Friday, December 19, 2014

The Festival of Lights

Our Menorah on the first night of Hanukkah.  Photo by J. Berta.

Shalom All!

It is that time of year, Chanukah is here.  It is called, "The Festival of Lights" as it celebrates a Jewish victory over a Syrian tyrant king.  Here's some additional information from the website

"Although historians debate the causes and outcomes of the war in which Judah Maccabee and his followers defeated the Syrian armies of Antiochus, there is no doubt that Hanukkah evokes stirring images of Jewish valor against overwhelming odds. Other themes rooted in the observance of the holiday include the refusal to submit to the religious demands of an empire practicing idolatry, the struggle against total assimilation into Hellenistic culture and loss of Jewish identity, and the fight for Jewish political autonomy and self-determination."

Growing up in Iowa, I did not know much about this holiday.  I had one Jewish friend.  I made a few more in college.  However, it was not until Dawn and I got together that I began to celebrate the holiday.  It is a lot of fun.  There is the dreidel spinning for chocolate coins wrapped in gold paper (Kosher gambling as my Rabbi friend calls it), the candles and the food.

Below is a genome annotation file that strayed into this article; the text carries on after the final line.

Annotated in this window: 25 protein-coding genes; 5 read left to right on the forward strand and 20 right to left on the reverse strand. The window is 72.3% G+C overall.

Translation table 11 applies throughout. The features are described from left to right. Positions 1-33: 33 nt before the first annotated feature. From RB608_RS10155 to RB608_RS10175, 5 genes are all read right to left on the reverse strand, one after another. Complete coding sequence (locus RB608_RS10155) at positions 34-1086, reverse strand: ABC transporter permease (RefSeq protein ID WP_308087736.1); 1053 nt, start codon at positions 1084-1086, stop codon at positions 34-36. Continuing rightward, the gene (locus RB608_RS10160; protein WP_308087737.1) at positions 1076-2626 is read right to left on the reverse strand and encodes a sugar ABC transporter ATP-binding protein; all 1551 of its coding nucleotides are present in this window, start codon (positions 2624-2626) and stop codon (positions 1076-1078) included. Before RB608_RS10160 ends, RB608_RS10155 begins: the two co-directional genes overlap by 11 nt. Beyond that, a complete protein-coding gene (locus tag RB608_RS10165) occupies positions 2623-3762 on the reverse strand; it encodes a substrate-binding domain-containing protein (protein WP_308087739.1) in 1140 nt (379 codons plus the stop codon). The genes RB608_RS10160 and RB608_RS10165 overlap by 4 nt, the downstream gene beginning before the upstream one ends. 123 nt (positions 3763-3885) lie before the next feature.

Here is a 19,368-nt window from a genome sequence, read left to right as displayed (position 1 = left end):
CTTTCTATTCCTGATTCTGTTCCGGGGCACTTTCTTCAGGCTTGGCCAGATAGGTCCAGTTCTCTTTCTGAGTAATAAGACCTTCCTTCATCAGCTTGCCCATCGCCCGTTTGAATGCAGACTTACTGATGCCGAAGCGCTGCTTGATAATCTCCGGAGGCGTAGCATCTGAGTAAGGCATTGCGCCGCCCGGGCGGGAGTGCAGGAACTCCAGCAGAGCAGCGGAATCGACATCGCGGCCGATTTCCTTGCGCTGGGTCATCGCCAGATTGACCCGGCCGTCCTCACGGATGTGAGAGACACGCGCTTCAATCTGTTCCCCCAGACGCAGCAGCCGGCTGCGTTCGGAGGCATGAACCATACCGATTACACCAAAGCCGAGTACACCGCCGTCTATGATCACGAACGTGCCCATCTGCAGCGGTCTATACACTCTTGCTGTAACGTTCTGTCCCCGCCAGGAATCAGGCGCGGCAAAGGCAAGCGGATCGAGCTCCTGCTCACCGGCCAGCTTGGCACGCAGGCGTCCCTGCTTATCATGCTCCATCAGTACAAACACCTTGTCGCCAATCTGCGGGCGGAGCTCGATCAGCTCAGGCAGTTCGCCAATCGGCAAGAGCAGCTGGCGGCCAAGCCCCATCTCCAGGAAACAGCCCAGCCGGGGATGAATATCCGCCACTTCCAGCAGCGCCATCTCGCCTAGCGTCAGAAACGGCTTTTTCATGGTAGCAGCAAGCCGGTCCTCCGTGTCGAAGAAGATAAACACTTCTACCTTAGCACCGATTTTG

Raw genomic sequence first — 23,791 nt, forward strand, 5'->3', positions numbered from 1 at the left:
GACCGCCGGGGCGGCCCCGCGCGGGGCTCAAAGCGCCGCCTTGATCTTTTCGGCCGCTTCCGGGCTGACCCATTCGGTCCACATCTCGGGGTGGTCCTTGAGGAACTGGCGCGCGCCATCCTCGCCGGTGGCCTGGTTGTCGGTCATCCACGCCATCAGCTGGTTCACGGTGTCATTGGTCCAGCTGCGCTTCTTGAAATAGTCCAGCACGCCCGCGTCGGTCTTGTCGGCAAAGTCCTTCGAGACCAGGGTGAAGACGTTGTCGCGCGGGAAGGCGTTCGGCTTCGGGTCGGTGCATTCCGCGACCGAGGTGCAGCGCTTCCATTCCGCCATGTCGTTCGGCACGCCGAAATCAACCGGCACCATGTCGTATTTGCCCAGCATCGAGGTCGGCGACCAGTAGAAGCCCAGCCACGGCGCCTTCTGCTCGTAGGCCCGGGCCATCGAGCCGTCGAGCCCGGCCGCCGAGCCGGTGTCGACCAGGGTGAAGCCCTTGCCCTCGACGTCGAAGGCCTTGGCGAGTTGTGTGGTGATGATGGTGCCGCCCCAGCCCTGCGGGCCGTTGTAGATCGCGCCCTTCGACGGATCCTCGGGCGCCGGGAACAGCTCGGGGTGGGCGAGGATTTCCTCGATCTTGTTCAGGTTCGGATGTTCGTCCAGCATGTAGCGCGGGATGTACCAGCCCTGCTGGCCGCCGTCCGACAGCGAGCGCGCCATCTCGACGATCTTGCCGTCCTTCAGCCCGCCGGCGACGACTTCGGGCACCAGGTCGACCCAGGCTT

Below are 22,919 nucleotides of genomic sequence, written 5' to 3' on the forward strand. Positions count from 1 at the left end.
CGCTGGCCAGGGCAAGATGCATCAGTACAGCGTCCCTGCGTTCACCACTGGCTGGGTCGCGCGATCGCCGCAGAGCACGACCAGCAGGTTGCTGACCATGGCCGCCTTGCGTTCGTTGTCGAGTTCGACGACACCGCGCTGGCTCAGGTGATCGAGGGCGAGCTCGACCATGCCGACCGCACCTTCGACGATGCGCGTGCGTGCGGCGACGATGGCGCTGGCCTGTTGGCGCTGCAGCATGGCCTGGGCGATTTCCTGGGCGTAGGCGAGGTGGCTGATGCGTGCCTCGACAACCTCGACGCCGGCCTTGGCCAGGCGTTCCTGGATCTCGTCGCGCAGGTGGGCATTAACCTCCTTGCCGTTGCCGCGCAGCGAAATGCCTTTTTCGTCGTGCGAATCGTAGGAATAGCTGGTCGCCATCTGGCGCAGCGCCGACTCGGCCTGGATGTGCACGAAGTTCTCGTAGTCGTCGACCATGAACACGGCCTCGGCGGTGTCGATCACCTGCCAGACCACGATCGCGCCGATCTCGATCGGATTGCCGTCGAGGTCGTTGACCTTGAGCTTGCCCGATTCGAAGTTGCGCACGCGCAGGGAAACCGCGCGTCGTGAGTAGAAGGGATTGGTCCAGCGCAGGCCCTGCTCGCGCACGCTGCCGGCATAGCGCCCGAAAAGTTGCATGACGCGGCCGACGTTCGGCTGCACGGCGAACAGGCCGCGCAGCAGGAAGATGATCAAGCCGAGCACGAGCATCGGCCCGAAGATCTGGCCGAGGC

And what would Hannukkah be without Adam Sandler's song?  I have the link below to the first time he performed it on "Saturday Night Live" way back in the Second Bronze Age (the 90s, before the internet.)  It's super.  I also have the lyrics below: 

"Put on your yarmulke
Here comes Chanukah
So much funukah
To celebrate Chanukah
Chanukah is the festival of lights
Instead of one day of presents, we have eight crazy nights

When you feel like the only kid in town without a Christmas tree
Here's a list of people who are Jewish just like you and me
David Lee Roth lights the menorah
So do James Caan, Kirk Douglas, and the late Dinah Shore-ah

Guess who eats together at the Carnegie Deli
Bowser from Sha Na Na and Arthur Fonzerelli
Paul Newman's half Jewish, Goldie Hawn's half too
Put them together, what a fine lookin' Jew

You don't need "Deck The Halls" or "Jingle Bell Rock"
'Cause you can spin a dreidel with Captain Kirk and Mr.Spock- both

Put on your yarmulke
It's time for Chanukah
The owner of the Seattle Supersonicahs
Celebrates Chanukah

O.J. Simpson, not a Jew
But guess who is? Hall of famer Rod Carew- he converted
We got Ann Landers and her sister Dear Abby
Harrison Ford's a quarter Jewish- not too shabby

Some people think that Ebenezer
Scrooge is
Well he's not, but guess who is
All three Stooges
So many Jews are in showbiz
Tom Cruise isn't, but I heard his agent is

Tell your friend Veronica
It's time to celebrate Chanukah
I hope I get a harmonicah
Oh this lovely, lovely Chanukah
So drink your gin and tonicah

But don't smoke your marijuanikah
If you really, really wannakah
Have a happy, happy, happy,